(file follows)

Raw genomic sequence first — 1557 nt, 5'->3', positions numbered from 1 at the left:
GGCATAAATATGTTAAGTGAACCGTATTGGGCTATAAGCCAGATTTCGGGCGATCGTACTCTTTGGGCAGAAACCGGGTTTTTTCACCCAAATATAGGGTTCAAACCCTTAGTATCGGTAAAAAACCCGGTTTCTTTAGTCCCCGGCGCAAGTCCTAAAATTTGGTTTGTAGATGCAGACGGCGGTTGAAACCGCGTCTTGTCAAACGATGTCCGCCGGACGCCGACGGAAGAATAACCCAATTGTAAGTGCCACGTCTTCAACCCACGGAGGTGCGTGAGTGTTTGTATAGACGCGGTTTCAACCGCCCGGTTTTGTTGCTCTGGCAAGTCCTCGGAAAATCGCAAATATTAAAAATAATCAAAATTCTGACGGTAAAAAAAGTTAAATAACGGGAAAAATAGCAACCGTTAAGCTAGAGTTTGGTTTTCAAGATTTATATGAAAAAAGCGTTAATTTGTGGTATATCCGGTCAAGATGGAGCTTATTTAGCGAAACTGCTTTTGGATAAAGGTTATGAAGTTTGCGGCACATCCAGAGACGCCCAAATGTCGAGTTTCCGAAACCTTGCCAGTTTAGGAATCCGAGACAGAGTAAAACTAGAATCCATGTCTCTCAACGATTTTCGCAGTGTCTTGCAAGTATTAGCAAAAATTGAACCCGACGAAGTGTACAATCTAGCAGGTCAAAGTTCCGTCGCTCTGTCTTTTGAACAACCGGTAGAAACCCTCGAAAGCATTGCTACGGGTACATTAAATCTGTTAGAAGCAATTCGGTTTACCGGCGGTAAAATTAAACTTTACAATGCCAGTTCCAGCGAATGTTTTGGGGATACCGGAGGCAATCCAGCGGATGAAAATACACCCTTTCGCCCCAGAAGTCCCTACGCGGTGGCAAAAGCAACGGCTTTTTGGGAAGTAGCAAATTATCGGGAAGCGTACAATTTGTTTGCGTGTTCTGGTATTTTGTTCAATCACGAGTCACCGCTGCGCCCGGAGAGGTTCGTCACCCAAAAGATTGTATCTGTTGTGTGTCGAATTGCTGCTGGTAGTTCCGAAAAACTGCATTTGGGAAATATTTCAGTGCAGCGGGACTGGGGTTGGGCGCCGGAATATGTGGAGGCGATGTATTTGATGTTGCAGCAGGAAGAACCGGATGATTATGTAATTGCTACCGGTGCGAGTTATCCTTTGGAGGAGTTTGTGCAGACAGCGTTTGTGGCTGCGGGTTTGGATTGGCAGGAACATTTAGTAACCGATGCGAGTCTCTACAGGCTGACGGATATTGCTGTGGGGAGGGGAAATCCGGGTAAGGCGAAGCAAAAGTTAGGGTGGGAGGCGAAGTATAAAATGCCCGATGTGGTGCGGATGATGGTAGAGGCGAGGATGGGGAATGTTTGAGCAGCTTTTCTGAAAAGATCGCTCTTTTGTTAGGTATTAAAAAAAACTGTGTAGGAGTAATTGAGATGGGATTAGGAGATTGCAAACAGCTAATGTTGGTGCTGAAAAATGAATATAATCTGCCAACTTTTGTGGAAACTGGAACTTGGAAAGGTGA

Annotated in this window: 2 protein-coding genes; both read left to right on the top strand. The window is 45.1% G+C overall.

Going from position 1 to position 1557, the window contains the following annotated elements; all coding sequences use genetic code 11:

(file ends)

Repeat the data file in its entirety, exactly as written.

Raw genomic sequence first — 1557 nt, 5'->3', positions numbered from 1 at the left:
GGCATAAATATGTTAAGTGAACCGTATTGGGCTATAAGCCAGATTTCGGGCGATCGTACTCTTTGGGCAGAAACCGGGTTTTTTCACCCAAATATAGGGTTCAAACCCTTAGTATCGGTAAAAAACCCGGTTTCTTTAGTCCCCGGCGCAAGTCCTAAAATTTGGTTTGTAGATGCAGACGGCGGTTGAAACCGCGTCTTGTCAAACGATGTCCGCCGGACGCCGACGGAAGAATAACCCAATTGTAAGTGCCACGTCTTCAACCCACGGAGGTGCGTGAGTGTTTGTATAGACGCGGTTTCAACCGCCCGGTTTTGTTGCTCTGGCAAGTCCTCGGAAAATCGCAAATATTAAAAATAATCAAAATTCTGACGGTAAAAAAAGTTAAATAACGGGAAAAATAGCAACCGTTAAGCTAGAGTTTGGTTTTCAAGATTTATATGAAAAAAGCGTTAATTTGTGGTATATCCGGTCAAGATGGAGCTTATTTAGCGAAACTGCTTTTGGATAAAGGTTATGAAGTTTGCGGCACATCCAGAGACGCCCAAATGTCGAGTTTCCGAAACCTTGCCAGTTTAGGAATCCGAGACAGAGTAAAACTAGAATCCATGTCTCTCAACGATTTTCGCAGTGTCTTGCAAGTATTAGCAAAAATTGAACCCGACGAAGTGTACAATCTAGCAGGTCAAAGTTCCGTCGCTCTGTCTTTTGAACAACCGGTAGAAACCCTCGAAAGCATTGCTACGGGTACATTAAATCTGTTAGAAGCAATTCGGTTTACCGGCGGTAAAATTAAACTTTACAATGCCAGTTCCAGCGAATGTTTTGGGGATACCGGAGGCAATCCAGCGGATGAAAATACACCCTTTCGCCCCAGAAGTCCCTACGCGGTGGCAAAAGCAACGGCTTTTTGGGAAGTAGCAAATTATCGGGAAGCGTACAATTTGTTTGCGTGTTCTGGTATTTTGTTCAATCACGAGTCACCGCTGCGCCCGGAGAGGTTCGTCACCCAAAAGATTGTATCTGTTGTGTGTCGAATTGCTGCTGGTAGTTCCGAAAAACTGCATTTGGGAAATATTTCAGTGCAGCGGGACTGGGGTTGGGCGCCGGAATATGTGGAGGCGATGTATTTGATGTTGCAGCAGGAAGAACCGGATGATTATGTAATTGCTACCGGTGCGAGTTATCCTTTGGAGGAGTTTGTGCAGACAGCGTTTGTGGCTGCGGGTTTGGATTGGCAGGAACATTTAGTAACCGATGCGAGTCTCTACAGGCTGACGGATATTGCTGTGGGGAGGGGAAATCCGGGTAAGGCGAAGCAAAAGTTAGGGTGGGAGGCGAAGTATAAAATGCCCGATGTGGTGCGGATGATGGTAGAGGCGAGGATGGGGAATGTTTGAGCAGCTTTTCTGAAAAGATCGCTCTTTTGTTAGGTATTAAAAAAAACTGTGTAGGAGTAATTGAGATGGGATTAGGAGATTGCAAACAGCTAATGTTGGTGCTGAAAAATGAATATAATCTGCCAACTTTTGTGGAAACTGGAACTTGGAAAGGTGA

Annotated in this window: 2 protein-coding genes; both read left to right on the top strand. The window is 45.1% G+C overall.

Going from position 1 to position 1557, the window contains the following annotated elements; all coding sequences use genetic code 11: